Vincent was a rarity in Indian cinema, a film-maker that took the horror genre seriously. The stories he made were culturally rooted and given the sensibility of a Gothic melodrama, not reliant on jump scares or sleaze quotient to garner attention. In 1964 Vincent made his directorial debut with Bhargavi Nilayam (Bhargavi's House), in which a tenant encounters the spirit of a woman in the house he is occupying, and learns of how she was killed. In 1978 he helmed Vayanadan Thamban, an ambitious romantic horror. In that one the warlock Thamban (played by Kamalahaasan) turns to devil worship for eternal youth, in return for which he must periodically provide his master with virgin sacrifice. The narrative spans several generations, visually indicated by the changes in social and cultural milieu. Thamban is both a vampiric predator that honey-traps women for sacrifice while repeatedly escaping capture, and a man that battles with his own conscience over his actions.*
SKP is a sort of spiritual successor to Vayanadan Thamban, in that it is also a culturally rooted story in which the horror elements are tied in with the protagonist's moral compass. After Kumaran accepts the uncle's teaching he transforms into an austere, celibate priest with the power to heal the needy. He is powerful enough to tackle the menace of vengeful spirits like Lakshmikutty, who bears a deadly grudge against him, and the insidious attacks of a competing black magician who wishes to destroy the influence of the Garuda clan. Kumaran's powers hold sway so long as he is able to control his baser instincts.
Alas, that state of affirs does not remain. He starts to desire a young woman Bhanumathi, and when unable to contain his lust, visits the local prostitute. This marks the beginning of Kumaran's fall from grace. Over time, his righteousness is replaced by ego. Even after having failed to keep the mandatory celibacy, he refuses to relinquish the position of priest to any successor. The forces invoked by the white magic practiced in his clan become diminished, and to counter his failings, he turns to the practice of a darker sorcery with the worship of the boar-headed goddess Varthali/Varahi. While it initially serves his purpose, aiding him to do his miracles and protect the family from rivals, this has its own set of consequences. The film does not explicitly pit the various schools of magic as one-note good and evil (Varahi is a female offshoot of one of Vishnu's avatars) - but they represent different schools of thought with conflicting philosophies that cannot coexist. There is a strong grounding of polytheist mythology here, a refreshing contrast from the more simplistic God vs The Devil narrative of western horror films.
Kumaran's shaky moral core continues to blindside him, leading to both personal tragedy as well as the destruction of his entire clan. At the end there is a moment of redemption when Kumaran, burned in a fire after trying to make away with the sacred texts from the family shrine, expends his dying breaths initiating his innocent nephew into the original clan tradition.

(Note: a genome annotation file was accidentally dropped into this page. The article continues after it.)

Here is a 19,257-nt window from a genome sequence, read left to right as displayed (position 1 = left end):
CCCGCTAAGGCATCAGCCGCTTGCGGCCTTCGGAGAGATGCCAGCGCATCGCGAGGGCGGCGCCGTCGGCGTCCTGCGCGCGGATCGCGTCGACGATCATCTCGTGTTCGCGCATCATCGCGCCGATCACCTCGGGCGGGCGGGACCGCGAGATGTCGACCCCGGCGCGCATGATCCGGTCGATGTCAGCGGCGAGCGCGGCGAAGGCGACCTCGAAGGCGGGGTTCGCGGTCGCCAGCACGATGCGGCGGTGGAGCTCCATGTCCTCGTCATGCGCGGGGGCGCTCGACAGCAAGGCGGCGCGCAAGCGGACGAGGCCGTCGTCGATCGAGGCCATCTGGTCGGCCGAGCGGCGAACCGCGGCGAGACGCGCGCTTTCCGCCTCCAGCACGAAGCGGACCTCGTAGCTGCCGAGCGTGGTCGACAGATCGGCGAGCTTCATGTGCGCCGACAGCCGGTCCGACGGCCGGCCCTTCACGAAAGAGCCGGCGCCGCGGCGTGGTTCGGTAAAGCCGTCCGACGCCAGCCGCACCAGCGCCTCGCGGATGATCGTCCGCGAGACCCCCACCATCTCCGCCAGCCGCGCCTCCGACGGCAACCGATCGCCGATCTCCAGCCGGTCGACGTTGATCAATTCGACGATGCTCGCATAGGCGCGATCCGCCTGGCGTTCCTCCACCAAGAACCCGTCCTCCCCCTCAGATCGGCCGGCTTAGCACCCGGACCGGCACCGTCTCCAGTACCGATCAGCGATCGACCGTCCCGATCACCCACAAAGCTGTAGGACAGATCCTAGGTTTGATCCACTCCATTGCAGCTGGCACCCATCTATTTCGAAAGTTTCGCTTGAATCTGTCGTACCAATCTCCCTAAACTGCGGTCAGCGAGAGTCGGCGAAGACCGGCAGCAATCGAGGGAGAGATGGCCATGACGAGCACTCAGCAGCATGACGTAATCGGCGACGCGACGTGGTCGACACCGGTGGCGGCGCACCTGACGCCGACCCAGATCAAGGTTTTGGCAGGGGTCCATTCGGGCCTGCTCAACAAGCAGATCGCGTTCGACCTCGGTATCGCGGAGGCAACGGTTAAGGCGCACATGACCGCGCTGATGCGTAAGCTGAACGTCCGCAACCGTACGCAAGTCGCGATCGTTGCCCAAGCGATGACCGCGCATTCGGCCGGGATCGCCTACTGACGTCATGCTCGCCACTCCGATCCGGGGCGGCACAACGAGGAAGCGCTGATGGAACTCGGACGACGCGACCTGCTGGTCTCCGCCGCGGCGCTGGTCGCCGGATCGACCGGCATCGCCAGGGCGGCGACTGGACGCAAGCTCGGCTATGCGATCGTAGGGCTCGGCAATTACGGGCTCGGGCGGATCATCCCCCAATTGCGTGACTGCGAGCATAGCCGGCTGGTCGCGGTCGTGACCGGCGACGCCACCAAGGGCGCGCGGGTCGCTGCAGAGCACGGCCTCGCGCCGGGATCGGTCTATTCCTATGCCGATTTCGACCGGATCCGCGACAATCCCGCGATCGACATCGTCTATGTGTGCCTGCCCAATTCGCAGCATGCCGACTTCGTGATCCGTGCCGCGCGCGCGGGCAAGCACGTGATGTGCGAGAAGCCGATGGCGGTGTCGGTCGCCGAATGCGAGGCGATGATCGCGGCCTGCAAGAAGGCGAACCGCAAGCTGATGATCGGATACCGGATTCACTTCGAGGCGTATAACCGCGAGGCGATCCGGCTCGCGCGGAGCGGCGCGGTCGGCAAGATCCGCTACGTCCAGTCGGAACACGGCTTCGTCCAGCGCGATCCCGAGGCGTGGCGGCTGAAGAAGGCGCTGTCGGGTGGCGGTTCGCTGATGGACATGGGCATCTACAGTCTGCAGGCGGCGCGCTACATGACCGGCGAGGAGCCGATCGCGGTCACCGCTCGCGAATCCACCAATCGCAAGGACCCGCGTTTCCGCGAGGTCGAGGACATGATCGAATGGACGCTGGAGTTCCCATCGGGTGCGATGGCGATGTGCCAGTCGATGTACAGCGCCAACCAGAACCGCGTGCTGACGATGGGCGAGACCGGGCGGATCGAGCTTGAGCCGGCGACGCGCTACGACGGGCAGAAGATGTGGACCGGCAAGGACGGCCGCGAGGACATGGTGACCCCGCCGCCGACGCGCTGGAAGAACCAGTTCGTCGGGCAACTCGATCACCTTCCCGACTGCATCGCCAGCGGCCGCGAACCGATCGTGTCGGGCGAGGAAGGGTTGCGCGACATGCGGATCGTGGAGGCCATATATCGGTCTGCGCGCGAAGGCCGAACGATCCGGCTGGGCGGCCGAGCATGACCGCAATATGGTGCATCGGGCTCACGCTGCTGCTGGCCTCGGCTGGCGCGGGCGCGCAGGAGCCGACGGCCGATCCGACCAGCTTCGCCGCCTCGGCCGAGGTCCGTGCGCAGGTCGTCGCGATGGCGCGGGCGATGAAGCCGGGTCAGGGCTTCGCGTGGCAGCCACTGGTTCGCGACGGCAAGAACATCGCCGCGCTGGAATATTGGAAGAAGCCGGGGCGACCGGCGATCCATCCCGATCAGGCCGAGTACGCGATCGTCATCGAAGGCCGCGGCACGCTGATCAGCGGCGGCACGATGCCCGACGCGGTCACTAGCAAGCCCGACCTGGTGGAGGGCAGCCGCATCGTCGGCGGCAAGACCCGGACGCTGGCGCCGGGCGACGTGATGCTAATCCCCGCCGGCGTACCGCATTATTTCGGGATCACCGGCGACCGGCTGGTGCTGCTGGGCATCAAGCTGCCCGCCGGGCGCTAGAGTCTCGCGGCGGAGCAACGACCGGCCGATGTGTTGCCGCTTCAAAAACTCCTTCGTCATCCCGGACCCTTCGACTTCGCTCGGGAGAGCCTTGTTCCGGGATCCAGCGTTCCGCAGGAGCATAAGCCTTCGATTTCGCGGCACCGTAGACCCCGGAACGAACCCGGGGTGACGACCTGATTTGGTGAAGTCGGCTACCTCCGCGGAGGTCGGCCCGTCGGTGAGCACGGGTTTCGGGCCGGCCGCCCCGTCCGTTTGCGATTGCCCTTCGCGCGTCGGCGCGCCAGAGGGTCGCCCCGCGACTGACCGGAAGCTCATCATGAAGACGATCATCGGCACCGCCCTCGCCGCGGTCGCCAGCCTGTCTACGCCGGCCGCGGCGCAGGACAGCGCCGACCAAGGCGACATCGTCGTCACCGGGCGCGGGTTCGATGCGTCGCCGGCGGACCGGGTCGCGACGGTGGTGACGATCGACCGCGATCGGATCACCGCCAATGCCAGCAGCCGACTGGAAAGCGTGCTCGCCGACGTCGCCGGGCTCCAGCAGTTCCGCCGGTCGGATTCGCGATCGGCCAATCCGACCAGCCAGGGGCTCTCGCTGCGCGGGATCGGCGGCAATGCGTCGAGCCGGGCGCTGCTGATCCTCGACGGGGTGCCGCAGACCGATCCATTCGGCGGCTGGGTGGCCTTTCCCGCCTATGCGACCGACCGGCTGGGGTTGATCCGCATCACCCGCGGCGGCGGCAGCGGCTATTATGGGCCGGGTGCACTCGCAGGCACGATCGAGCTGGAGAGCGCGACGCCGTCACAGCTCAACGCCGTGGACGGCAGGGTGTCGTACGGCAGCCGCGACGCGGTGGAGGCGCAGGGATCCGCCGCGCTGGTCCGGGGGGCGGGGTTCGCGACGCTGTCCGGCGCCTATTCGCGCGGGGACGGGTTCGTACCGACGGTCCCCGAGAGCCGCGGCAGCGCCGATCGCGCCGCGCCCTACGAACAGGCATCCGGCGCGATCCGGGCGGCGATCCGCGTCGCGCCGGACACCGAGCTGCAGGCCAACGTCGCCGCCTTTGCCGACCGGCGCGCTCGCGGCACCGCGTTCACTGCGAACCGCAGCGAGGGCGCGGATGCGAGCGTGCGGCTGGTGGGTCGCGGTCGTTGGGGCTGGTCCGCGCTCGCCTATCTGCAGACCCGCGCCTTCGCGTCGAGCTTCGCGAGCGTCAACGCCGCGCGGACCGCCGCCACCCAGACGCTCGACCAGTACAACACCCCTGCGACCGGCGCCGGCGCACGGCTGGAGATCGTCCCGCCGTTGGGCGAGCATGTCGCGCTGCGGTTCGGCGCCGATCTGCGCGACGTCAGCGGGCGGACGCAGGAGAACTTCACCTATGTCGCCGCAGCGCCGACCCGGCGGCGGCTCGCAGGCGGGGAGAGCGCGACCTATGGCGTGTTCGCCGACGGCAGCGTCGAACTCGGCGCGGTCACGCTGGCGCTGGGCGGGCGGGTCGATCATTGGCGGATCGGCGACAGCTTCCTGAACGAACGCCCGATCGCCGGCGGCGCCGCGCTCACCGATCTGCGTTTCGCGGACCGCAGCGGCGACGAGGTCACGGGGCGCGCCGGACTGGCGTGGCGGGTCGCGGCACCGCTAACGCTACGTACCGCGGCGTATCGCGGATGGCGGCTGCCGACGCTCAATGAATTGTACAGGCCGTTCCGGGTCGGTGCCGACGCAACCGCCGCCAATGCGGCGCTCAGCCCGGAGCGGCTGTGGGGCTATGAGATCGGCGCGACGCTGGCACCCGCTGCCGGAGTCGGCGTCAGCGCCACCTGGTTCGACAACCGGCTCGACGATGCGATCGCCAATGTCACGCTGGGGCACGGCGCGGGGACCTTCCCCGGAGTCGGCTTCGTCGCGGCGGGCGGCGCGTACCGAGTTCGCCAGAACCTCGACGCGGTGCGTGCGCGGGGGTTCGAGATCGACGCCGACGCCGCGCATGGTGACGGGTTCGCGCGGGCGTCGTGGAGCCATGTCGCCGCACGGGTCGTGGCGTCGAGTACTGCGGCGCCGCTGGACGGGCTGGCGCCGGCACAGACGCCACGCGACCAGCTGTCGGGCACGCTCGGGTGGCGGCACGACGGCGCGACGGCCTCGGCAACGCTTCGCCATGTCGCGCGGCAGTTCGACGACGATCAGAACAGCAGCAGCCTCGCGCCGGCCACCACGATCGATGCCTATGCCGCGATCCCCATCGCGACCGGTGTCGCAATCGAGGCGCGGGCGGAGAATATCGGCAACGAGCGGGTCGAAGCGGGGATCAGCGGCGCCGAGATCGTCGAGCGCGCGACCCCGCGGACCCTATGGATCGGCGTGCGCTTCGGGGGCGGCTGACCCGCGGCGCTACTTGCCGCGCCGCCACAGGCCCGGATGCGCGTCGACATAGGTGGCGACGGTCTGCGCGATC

SKP is trademark Vincent in both its virtues and its flaws. Its biggest triumph is the serious exploration of a specific folklore. Thanks to a combination of effective writing and a young Mohanlal's thespian talent, the grey shades of the protagonist are superbly layered, rendering him a credible character than a good/evil archetype. Vincent's creative eye is also able to give a distinct identity to his deities, demons and spirits, wholly away from the hackneyed spooks of hack horror-makers. But there are the issues of pacing and visual continuity as in his other films. Those expecting the spit and polish of Western horror ventures will find these flaws jarring (anyone familiar with low-budget genre Indian films will not).
But with all its flaws, SKP is a compelling moral fable that provides rich rewards to those seeking a genuine horror experience in a unique cultural setting. While I wish I could recommend it unreservedly to serious horror fans across the world, one barrier is that the film does not so far appear to be available in subtitled form, and while you can get a cursory idea from the visuals alone, viewers really need to have a working knowledge of Malayalam to grasp the intricacies of the plot. I was lucky in having a Malayalee friend who generously spared his time, and we paused the film multiple times to discuss both the dialog as well as the context of the cultural practices depicted, making it a truly enlightening experience for me. I do hope others get as lucky, because these films have too niche an audience to entertain the idea of any international label presenting them in translated form. That said, the full feature in the original language is available on Youtube, so you can try your luck:
* While Vincent's original version of Vayanadan Thamban is a classy Gothic, it was however heavily mutilated for its Hindi dubbed version titled Pyaasa Shaitan (Thirsty Devil) by camp icon Joginder Shelly, who has been described as India's answer to Ed Wood. After bagging the rights to Vincent's film Shelly randomly rammed in inserts of himself as the devil, making faces at the camera, and tasteless sleaze material that only made for an incomprehensible experience.